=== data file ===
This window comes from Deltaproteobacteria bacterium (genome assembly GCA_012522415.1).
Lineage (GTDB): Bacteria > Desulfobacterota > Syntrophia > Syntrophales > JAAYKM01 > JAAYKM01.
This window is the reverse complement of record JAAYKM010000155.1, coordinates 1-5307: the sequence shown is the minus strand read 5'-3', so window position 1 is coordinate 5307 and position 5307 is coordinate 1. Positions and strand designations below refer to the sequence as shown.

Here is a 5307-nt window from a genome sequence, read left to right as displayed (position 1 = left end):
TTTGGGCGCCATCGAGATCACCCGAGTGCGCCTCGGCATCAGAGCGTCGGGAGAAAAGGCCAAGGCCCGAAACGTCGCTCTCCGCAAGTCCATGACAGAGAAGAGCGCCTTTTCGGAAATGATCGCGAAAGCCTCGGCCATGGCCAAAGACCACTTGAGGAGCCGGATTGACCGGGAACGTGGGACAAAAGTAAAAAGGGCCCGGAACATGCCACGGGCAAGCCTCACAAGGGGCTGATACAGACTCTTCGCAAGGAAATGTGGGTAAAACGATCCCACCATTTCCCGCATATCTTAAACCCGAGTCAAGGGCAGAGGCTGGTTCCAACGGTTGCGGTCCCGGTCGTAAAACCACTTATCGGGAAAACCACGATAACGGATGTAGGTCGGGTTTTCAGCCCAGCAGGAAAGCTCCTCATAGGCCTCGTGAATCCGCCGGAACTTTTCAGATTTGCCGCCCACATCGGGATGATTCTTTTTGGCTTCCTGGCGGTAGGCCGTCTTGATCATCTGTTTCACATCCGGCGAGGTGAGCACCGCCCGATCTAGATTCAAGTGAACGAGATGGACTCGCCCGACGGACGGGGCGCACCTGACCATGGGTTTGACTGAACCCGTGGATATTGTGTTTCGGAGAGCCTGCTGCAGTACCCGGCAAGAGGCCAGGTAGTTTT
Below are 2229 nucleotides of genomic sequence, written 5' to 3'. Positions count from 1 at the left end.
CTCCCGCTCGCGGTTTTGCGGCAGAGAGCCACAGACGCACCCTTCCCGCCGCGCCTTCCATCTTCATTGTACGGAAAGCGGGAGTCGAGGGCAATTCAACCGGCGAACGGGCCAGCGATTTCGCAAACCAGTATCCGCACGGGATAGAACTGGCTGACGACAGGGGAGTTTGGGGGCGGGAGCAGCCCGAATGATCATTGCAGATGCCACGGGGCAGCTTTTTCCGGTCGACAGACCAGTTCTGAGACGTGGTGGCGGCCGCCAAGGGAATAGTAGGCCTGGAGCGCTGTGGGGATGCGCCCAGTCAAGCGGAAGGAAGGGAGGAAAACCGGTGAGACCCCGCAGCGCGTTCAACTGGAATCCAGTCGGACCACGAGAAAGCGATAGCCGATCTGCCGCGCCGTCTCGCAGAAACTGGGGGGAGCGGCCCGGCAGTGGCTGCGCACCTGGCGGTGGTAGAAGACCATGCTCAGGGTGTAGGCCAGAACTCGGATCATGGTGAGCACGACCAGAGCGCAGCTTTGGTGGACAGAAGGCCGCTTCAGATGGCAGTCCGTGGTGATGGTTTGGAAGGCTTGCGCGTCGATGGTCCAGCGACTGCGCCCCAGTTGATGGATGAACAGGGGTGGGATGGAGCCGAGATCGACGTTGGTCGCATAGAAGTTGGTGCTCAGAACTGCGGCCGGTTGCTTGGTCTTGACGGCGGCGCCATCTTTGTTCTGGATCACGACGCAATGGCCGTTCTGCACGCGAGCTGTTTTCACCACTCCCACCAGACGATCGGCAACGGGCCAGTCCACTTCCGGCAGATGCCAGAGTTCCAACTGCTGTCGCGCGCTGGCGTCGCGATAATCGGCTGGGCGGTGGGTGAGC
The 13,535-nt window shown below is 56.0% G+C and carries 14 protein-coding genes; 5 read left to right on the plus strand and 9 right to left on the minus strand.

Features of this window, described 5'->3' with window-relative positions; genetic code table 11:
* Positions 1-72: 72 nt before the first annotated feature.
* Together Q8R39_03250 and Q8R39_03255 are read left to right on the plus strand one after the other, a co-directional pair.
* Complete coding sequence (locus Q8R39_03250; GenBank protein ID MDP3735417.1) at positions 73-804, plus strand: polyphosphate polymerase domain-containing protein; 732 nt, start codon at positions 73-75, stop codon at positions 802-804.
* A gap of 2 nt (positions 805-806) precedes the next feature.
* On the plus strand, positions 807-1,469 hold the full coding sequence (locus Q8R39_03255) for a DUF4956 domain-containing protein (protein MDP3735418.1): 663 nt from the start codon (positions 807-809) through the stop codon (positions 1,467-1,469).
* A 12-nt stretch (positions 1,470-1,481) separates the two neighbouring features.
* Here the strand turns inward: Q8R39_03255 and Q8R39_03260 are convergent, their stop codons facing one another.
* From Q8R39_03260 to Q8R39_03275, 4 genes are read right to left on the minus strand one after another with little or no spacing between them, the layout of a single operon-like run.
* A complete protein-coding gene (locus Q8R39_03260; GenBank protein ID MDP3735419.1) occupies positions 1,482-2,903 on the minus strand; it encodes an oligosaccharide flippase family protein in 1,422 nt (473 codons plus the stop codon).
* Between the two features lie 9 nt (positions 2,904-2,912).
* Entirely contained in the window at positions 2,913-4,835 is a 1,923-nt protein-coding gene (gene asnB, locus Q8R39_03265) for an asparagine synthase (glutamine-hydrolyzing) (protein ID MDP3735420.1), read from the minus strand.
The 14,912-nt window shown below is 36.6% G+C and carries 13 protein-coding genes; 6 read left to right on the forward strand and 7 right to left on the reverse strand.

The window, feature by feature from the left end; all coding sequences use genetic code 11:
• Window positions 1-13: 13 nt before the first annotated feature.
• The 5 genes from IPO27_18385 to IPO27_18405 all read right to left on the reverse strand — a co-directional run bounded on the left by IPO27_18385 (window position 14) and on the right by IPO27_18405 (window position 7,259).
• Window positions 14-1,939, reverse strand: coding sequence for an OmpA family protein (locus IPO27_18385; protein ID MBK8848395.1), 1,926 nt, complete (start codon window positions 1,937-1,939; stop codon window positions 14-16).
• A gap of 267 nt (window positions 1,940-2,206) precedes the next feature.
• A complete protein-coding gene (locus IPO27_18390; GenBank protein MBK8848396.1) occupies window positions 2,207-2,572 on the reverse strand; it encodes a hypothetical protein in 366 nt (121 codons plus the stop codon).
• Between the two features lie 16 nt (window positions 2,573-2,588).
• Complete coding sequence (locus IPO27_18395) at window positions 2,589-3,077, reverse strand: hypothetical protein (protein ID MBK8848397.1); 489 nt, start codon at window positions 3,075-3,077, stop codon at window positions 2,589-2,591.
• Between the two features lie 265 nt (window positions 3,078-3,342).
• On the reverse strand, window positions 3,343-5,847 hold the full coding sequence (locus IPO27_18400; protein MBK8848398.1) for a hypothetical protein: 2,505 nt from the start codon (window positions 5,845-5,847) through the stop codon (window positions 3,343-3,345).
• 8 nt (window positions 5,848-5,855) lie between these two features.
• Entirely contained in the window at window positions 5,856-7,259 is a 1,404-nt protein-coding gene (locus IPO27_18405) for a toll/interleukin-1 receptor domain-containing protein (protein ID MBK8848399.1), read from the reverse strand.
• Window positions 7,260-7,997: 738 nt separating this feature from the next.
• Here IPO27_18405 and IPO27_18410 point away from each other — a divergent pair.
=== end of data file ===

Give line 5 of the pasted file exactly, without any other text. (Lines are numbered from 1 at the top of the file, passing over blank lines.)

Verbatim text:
TTTGGGCGCCATCGAGATCACCCGAGTGCGCCTCGGCATCAGAGCGTCGGGAGAAAAGGCCAAGGCCCGAAACGTCGCTCTCCGCAAGTCCATGACAGAGAAGAGCGCCTTTTCGGAAATGATCGCGAAAGCCTCGGCCATGGCCAAAGACCACTTGAGGAGCCGGATTGACCGGGAACGTGGGACAAAAGTAAAAAGGGCCCGGAACATGCCACGGGCAAGCCTCACAAGGGGCTGATACAGACTCTTCGCAAGGAAATGTGGGTAAAACGATCCCACCATTTCCCGCATATCTTAAACCCGAGTCAAGGGCAGAGGCTGGTTCCAACGGTTGCGGTCCCGGTCGTAAAACCACTTATCGGGAAAACCACGATAACGGATGTAGGTCGGGTTTTCAGCCCAGCAGGAAAGCTCCTCATAGGCCTCGTGAATCCGCCGGAACTTTTCAGATTTGCCGCCCACATCGGGATGATTCTTTTTGGCTTCCTGGCGGTAGGCCGTCTTGATCATCTGTTTCACATCCGGCGAGGTGAGCACCGCCCGATCTAGATTCAAGTGAACGAGATGGACTCGCCCGACGGACGGGGCGCACCTGACCATGGGTTTGACTGAACCCGTGGATATTGTGTTTCGGAGAGCCTGCTGCAGTACCCGGCAAGAGGCCAGGTAGTTTT